Boris Johnson U-turns on NHS fee for foreign health workers

Boris Johnson has pledged to scrap the fee for foreign health and social care workers to access the NHS "as soon as possible".

The move is a swift U-turn from Wednesday, when the prime minister defended the policy, saying it was "the right way forward" to boost NHS funds.

A Downing Street spokesperson said Mr Johnson changed his mind because "he had been a personal beneficiary of carers from abroad" when he was treated in intensive care for coronavirus.

Image: The change will apply to all NHS workers

The spokesperson explained: "The purpose of the NHS surcharge is to benefit the NHS, help to care for the sick and save lives.

"NHS and care workers from abroad who are granted visas are doing this already by the fantastic contribution which they make."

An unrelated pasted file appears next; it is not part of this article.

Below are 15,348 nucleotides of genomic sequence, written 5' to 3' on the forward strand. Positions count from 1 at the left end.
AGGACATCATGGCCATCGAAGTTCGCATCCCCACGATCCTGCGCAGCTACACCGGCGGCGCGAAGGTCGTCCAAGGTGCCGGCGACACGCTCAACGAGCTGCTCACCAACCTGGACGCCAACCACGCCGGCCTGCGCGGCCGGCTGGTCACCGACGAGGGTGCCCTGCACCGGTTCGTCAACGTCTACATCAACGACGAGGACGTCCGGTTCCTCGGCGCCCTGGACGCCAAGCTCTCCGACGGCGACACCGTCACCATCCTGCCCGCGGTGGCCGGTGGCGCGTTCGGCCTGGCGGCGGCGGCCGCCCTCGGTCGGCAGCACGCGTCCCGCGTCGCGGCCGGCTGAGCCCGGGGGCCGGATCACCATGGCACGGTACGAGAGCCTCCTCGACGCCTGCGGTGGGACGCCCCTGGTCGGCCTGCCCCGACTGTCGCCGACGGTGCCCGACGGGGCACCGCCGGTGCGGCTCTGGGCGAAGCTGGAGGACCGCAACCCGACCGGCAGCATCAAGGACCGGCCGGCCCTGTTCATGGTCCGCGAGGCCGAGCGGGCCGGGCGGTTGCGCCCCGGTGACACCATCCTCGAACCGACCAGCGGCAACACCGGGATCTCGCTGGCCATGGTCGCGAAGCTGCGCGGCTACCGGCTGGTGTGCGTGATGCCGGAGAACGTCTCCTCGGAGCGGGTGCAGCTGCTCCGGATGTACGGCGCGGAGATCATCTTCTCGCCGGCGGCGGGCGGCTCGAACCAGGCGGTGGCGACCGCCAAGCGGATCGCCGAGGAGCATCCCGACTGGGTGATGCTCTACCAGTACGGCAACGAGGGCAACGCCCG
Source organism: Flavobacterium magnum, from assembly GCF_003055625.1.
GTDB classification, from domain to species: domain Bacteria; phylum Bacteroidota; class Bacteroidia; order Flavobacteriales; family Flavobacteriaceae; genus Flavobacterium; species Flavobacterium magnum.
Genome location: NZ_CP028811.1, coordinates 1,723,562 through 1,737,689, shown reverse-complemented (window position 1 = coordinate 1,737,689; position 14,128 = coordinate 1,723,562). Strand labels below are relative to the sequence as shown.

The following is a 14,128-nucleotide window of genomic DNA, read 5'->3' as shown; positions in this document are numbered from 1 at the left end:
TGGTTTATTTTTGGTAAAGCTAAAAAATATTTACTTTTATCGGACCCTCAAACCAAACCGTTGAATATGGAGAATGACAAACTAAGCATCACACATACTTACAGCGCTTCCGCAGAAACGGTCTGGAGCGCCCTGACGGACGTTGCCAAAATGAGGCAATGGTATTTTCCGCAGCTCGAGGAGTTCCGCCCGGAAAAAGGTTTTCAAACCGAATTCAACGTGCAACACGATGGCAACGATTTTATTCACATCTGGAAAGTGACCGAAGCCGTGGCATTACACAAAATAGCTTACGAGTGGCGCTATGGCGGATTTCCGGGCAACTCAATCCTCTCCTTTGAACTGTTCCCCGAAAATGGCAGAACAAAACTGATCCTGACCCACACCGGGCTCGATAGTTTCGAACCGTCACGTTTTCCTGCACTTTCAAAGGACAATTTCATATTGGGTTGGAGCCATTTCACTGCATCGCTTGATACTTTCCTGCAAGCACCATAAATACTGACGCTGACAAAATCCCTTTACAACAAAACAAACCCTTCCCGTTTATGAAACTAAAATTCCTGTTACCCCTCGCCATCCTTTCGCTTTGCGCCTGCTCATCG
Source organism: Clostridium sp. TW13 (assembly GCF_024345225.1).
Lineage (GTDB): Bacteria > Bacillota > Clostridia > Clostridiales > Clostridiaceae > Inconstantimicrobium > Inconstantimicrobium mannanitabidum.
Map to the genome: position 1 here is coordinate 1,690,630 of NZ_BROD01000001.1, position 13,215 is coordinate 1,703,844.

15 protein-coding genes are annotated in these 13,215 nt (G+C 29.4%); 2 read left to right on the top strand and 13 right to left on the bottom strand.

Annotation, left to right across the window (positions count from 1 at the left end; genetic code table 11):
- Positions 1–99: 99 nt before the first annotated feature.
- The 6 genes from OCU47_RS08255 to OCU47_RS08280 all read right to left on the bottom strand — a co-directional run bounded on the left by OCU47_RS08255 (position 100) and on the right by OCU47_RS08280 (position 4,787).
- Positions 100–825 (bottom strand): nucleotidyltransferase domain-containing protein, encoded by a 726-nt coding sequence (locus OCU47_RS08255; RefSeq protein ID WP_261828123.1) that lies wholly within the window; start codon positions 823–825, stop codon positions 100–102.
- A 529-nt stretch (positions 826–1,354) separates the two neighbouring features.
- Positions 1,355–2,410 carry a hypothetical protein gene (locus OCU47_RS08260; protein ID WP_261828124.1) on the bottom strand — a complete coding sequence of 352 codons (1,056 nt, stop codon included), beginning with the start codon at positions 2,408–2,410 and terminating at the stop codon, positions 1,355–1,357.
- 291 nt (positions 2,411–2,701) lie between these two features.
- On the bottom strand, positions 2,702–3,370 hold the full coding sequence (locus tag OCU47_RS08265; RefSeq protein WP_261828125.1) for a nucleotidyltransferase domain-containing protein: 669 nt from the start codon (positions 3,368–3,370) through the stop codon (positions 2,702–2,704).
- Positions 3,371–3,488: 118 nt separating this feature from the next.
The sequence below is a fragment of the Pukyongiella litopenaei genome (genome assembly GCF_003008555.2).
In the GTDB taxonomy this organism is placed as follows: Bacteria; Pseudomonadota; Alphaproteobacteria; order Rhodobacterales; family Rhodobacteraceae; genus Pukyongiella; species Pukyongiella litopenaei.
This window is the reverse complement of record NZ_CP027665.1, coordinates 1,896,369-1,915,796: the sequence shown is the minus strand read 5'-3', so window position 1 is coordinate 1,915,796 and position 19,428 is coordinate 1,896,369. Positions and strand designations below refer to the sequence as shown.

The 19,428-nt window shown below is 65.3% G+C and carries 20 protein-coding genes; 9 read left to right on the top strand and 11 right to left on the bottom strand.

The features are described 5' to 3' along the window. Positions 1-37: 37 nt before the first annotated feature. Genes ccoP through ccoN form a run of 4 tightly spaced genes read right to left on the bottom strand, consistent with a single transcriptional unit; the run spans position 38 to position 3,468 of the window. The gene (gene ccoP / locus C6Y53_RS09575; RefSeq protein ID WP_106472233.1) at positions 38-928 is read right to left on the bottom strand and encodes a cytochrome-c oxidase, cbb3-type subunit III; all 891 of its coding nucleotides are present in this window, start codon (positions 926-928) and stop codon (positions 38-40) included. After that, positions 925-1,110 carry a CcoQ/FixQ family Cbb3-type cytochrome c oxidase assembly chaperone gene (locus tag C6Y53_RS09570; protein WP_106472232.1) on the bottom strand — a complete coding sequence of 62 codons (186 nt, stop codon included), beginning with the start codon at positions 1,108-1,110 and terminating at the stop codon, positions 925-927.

Hours earlier, Downing Street had insisted the prime minister was standing by the surcharge.

The change will apply to all NHS workers, including porters, cleaners, independent health workers and social care staff.

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Originally, care workers, cleaners and porters had been left out of the scheme.

Currently the fee is £400 a year but that is set to rise to an annual sum of £624.

Labour leader Sir Keir Starmer, who pressed for the change at Prime Minister's Questions on Wednesday, said: "This is a victory for common decency and the right thing to do.

"We cannot clap our carers one day and then charge them to use our NHS the next."

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Senior Tories had also called for change, with former vice-chairman Sir Roger Gale warning that refusing to waive the surcharge "would rightly be perceived as mean-spirited, doctrinaire and petty".

Former party chairman Lord Patten had called the policy "appalling" and "monstrous".

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